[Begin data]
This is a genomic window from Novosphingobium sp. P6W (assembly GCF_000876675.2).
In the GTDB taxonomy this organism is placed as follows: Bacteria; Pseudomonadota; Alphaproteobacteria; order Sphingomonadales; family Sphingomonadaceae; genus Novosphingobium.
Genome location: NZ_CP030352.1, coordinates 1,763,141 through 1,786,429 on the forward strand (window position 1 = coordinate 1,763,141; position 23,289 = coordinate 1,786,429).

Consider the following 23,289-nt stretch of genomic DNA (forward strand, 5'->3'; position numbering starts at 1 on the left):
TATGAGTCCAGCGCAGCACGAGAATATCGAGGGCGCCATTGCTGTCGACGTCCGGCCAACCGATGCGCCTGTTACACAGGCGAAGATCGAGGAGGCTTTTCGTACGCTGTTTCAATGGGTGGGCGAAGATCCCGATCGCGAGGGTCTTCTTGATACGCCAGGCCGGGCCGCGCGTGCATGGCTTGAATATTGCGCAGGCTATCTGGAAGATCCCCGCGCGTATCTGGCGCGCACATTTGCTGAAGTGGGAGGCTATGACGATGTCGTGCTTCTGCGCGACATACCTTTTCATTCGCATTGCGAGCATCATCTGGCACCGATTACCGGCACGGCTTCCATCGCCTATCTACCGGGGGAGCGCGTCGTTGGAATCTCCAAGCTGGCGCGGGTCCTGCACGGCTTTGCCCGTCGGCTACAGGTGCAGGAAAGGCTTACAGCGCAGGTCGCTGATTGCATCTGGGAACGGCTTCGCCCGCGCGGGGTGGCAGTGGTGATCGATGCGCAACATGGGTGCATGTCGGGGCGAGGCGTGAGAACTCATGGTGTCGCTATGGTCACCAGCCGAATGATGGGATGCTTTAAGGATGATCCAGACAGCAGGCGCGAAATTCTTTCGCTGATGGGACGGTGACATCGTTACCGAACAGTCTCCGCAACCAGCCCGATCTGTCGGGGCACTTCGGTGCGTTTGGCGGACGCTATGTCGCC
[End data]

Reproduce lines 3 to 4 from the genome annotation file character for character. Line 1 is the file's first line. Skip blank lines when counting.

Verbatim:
Genome location: NZ_CP030352.1, coordinates 1,763,141 through 1,786,429 on the forward strand (window position 1 = coordinate 1,763,141; position 23,289 = coordinate 1,786,429).

Consider the following 23,289-nt stretch of genomic DNA (forward strand, 5'->3'; position numbering starts at 1 on the left):